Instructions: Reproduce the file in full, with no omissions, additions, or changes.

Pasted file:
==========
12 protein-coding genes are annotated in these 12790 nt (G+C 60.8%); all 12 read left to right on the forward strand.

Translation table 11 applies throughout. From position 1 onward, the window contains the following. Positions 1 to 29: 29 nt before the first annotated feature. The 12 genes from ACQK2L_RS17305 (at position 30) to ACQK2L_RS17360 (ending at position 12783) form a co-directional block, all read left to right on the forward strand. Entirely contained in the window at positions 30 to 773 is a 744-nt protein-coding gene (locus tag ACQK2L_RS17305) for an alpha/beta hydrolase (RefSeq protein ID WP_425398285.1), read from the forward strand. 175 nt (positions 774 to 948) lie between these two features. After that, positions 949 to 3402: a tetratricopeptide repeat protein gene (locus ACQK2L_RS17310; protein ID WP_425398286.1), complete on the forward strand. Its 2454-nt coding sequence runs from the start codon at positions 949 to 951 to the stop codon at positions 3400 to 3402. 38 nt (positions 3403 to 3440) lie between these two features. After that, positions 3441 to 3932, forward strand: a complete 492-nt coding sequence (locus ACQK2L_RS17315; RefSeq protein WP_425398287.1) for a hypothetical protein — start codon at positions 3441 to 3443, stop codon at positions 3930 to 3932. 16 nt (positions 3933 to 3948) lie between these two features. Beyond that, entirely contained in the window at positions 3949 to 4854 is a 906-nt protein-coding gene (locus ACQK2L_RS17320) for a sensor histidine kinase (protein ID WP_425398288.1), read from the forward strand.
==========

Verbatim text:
12 protein-coding genes are annotated in these 12790 nt (G+C 60.8%); all 12 read left to right on the forward strand.

Translation table 11 applies throughout. From position 1 onward, the window contains the following. Positions 1 to 29: 29 nt before the first annotated feature. The 12 genes from ACQK2L_RS17305 (at position 30) to ACQK2L_RS17360 (ending at position 12783) form a co-directional block, all read left to right on the forward strand. Entirely contained in the window at positions 30 to 773 is a 744-nt protein-coding gene (locus tag ACQK2L_RS17305) for an alpha/beta hydrolase (RefSeq protein ID WP_425398285.1), read from the forward strand. 175 nt (positions 774 to 948) lie between these two features. After that, positions 949 to 3402: a tetratricopeptide repeat protein gene (locus ACQK2L_RS17310; protein ID WP_425398286.1), complete on the forward strand. Its 2454-nt coding sequence runs from the start codon at positions 949 to 951 to the stop codon at positions 3400 to 3402. 38 nt (positions 3403 to 3440) lie between these two features. After that, positions 3441 to 3932, forward strand: a complete 492-nt coding sequence (locus ACQK2L_RS17315; RefSeq protein WP_425398287.1) for a hypothetical protein — start codon at positions 3441 to 3443, stop codon at positions 3930 to 3932. 16 nt (positions 3933 to 3948) lie between these two features. Beyond that, entirely contained in the window at positions 3949 to 4854 is a 906-nt protein-coding gene (locus ACQK2L_RS17320) for a sensor histidine kinase (protein ID WP_425398288.1), read from the forward strand.